I keep telling myself that my recent portable navigation episode must be an isolated case. Surely, automotive navigation systems work better than the one I used on a rented Avis car in Hartford, CT. Surely, they must.
Before we discuss the overall effectiveness of GPS-based navigation, however, let’s consider my recent experience. It started when I rented an Avis car with a portable Garmin Where2 navigation system at Hartford’s Bradley Airport. The Garmin system is easy to use: You simply attach it to the windshield with suction cups and plug it into the car’s cigarette lighter.
I won’t bore you with the details of my frustrating, muttering-under-my-breath driving escapade. Suffice to say that the trip was divided into three legs:
1. The navigation system directed me from the Hartford Airport to within 300 feet of my hotel, when it suddenly changed its mind and declared it was “recalculating.” It then proceeded to direct me on a confusing ride around Glastonbury, CT, which culminated when it finally told me to get back on a nearby Interstate and “continue for 27 miles.”
2. The following morning, it was unable to take me from my hotel to my ultimate destination because it said the desired address was “not in the database.”
3. Finally, it tried to take me back from my destination to the Avis facility at Hartford Airport, but missed the facility by 0.4 miles. Instead of going to Avis, it directed me to a locked gate at the back of the airport. When I pulled away from the locked gate, it begged me to go back, chanting, “Make a U-turn. Make a U-turn. Make a U-turn.”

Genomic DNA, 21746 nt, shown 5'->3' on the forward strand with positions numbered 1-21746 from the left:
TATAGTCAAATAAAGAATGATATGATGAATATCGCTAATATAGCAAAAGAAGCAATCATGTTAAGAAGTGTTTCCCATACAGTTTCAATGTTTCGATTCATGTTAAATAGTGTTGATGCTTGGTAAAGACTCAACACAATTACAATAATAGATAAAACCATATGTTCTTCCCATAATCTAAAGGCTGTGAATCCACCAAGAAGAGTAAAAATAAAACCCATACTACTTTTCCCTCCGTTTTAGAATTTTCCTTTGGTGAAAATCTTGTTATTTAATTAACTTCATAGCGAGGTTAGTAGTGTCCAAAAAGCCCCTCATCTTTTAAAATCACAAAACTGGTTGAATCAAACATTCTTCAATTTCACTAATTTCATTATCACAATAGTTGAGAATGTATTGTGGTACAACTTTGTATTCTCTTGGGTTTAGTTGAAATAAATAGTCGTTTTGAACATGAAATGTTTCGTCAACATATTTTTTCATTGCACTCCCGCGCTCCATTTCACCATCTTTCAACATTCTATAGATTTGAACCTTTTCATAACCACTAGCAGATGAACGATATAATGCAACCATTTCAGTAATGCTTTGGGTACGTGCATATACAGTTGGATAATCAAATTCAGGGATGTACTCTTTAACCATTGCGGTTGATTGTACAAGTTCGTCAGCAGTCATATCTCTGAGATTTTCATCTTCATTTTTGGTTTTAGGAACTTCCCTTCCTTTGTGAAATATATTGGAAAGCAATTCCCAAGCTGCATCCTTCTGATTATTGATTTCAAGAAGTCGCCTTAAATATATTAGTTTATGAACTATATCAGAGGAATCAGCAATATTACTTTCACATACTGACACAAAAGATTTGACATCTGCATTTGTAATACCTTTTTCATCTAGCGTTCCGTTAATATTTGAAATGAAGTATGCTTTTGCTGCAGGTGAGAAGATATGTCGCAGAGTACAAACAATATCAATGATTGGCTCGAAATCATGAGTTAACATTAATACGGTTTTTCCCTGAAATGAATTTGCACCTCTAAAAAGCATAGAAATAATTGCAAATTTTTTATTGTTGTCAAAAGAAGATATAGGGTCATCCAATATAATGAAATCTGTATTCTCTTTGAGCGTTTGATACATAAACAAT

I can only hope there wasn’t any kind of recording device in the car at that point because I fear that the threats I made to the disembodied Garmin voice may have been vaguely illegal.
I knew, though, that there must be some logical explanation for this craziness, so after I returned home, I called Garmin. A pleasant public relations woman there suggested that “perhaps they didn’t get the device re-set or the software hadn’t been updated recently. As in any consumer electronics device, there are times where there are bugs, and those bugs need to be fixed.”
Moreover, I assume that Garmin’s massive sales of these devices (they sold 1.55 million nav devices in the first quarter of 2007) suggests that portable navigation is getting a lot of good word of mouth.
On the other hand, I suspect that I’m not alone in my experiences with automotive navigation. All of these systems depend on data that may sometimes be outdated or just plain inaccurate. And I’m concerned that those moments of inaccurate data reporting are subverting the goal of automotive navigation. Instead of helping the driver, they’re occasionally causing a distraction. Instead of looking at the road, I found myself creeping along, waiting for directions, gazing at a small display on the windshield.
That can’t be good. In an era when we’re already concerned about the effect of iPods, cell phones, fancy audio systems and satellite radios in the vehicle, we don’t need another distraction.
That’s why I won’t spend the extra $10.95 for a navigation device on my next Avis rental car. I’m capable of getting lost without electronic help, thank you.